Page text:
Beyond’s songs, like Boundless Oceans, Vast Skies and Glorious Years, are iconic to Hongkongers. Photo: @beyondband.lover/Instagram
Hong Kong once used to churn out pop stars who were devoured by fans across Asia. But in the last few decades it has been overshadowed by Chinese mainland and Taiwanese pop acts singing in Mandarin, as well as the meteoric rise of K-pop.
Jacky Cheung, Leon Lai, Andy Lau and Aaron Kwok – more affectionately known as The Four Heavenly Kings. Photo: @andysunwan/Instagram
Mirror have emerged as the most popular Cantonese pop act since the superstar male performers of the mid-1990s, dubbed the “Four Heavenly Kings” by the local press.

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Its official Facebook fan page boasts 140,000 followers while a tongue-in-cheek rival page called “My wife married Mirror and left my marriage in ruins” boasts more than double that number.

The Facebook group “My wife married Mirror and left my marriage in ruins” has been rapidly growing in members. Photo: Facebook

“While society is feeling suppressed, people’s awareness of supporting local things has also increased,” Melody, an administrator of Edan Lui’s fan club, said. “That drives the motivation to support a home-grown boy band.”

ViuTV’s programme Good Night Show has been churning out popular groups like Error and Mirror. Photo: @ahfa0908/Instagram

The band came out of a 2018 TV talent show and while many democracy supporters have embraced their upbeat lyrics, the group steers well clear of showing any political colours.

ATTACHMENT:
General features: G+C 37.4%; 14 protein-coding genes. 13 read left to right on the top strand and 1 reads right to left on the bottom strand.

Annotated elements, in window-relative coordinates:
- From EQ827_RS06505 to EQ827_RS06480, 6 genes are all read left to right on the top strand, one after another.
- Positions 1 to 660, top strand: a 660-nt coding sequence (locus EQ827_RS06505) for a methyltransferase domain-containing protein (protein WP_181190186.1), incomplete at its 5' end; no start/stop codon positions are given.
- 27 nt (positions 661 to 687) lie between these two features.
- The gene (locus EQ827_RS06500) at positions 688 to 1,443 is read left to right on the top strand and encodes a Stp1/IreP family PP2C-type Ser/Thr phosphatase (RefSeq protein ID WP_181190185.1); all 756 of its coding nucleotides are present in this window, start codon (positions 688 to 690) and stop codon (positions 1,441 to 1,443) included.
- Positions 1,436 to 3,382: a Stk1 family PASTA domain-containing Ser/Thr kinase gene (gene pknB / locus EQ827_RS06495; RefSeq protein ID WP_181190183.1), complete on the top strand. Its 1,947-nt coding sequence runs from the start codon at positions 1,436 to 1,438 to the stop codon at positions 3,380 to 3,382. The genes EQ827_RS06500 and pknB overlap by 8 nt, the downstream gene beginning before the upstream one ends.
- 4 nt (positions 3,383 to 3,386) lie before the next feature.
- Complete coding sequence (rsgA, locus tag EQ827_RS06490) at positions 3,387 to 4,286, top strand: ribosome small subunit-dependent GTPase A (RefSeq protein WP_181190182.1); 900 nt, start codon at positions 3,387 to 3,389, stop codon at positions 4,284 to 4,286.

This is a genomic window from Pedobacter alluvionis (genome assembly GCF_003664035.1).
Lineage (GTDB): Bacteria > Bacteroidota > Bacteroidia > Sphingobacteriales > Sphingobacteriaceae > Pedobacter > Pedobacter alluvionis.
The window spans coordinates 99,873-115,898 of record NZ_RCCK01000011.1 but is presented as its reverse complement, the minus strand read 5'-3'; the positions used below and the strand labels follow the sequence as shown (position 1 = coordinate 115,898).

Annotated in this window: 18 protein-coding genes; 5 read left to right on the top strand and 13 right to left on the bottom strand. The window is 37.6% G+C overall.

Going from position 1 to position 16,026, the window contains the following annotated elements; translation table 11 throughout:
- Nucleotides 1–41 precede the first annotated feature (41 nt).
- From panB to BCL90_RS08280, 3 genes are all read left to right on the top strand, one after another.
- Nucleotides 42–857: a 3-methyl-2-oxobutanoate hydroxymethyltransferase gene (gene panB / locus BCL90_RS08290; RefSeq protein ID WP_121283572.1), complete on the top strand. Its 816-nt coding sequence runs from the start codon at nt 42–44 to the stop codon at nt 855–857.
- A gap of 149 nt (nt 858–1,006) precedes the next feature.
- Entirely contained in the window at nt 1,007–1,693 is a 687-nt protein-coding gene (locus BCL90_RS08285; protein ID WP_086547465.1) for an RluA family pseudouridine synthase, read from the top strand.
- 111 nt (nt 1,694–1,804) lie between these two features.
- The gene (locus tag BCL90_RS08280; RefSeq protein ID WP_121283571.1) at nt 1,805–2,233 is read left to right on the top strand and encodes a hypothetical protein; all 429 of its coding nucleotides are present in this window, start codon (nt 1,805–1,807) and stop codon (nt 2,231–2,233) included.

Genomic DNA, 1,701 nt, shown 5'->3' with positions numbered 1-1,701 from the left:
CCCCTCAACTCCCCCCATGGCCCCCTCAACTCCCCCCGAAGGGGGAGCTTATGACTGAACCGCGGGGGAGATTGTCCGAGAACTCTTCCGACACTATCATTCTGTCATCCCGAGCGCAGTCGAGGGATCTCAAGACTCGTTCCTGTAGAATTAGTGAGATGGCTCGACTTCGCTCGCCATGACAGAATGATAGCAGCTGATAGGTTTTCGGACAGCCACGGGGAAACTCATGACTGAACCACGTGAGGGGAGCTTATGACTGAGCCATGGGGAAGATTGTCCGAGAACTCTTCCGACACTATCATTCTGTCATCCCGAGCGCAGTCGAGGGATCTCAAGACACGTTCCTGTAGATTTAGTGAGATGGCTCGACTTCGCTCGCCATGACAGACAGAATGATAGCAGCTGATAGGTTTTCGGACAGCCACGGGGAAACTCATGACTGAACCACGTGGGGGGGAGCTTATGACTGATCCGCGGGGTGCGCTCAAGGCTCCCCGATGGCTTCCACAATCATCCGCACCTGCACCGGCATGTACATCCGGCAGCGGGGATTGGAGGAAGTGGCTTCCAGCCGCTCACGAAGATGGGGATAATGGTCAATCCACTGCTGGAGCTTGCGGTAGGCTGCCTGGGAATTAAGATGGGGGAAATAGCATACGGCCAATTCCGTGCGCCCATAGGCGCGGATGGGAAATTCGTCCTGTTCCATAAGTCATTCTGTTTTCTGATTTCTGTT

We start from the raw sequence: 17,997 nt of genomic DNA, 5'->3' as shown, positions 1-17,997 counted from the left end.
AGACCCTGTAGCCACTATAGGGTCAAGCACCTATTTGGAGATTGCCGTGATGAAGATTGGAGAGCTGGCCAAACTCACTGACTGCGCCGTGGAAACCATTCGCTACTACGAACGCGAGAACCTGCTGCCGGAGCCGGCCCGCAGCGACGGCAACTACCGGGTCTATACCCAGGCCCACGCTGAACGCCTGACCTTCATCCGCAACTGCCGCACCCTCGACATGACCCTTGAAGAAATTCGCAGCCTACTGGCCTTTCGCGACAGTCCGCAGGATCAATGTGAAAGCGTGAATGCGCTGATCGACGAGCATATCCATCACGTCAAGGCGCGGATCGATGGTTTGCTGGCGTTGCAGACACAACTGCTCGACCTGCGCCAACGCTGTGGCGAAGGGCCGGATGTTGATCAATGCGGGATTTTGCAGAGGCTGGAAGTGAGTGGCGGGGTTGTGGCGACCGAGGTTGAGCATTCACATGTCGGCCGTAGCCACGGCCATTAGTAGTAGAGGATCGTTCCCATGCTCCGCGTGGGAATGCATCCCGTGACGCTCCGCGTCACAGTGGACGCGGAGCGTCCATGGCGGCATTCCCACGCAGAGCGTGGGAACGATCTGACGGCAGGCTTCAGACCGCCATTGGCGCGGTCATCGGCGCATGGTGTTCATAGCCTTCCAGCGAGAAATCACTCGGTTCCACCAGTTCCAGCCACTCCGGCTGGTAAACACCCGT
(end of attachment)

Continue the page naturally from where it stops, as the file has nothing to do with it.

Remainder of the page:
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Public gatherings of more than four remain outlawed in Hong Kong – ostensibly to guard against the coronavirus, although the city has had no major local outbreak for more than two months. Protests are all but illegal. But police show little appetite for taking on Mirror’s fans.

Local boy group Mirror member Anson Lo appears in front of his advertising billboard outside Tsim Sha Tsui star ferry pier in Hong Kong, on August 7. Photo: Felix Wong

A few hours before Lui’s mall appearance, a huge queue of fans had formed on the city’s harbour to take selfies next to a new McDonald’s advertising board featuring Mirror band member Anson Lo.

Police officers showed up, but soon moved on after advising the fans to save enough walking space for others.

Fans of local boy group Mirror member Anson Lo pose in front of his advertising billboard outside Tsim Sha Tsui star ferry pier in Hong Kong, on August 7. Photo: Felix Wong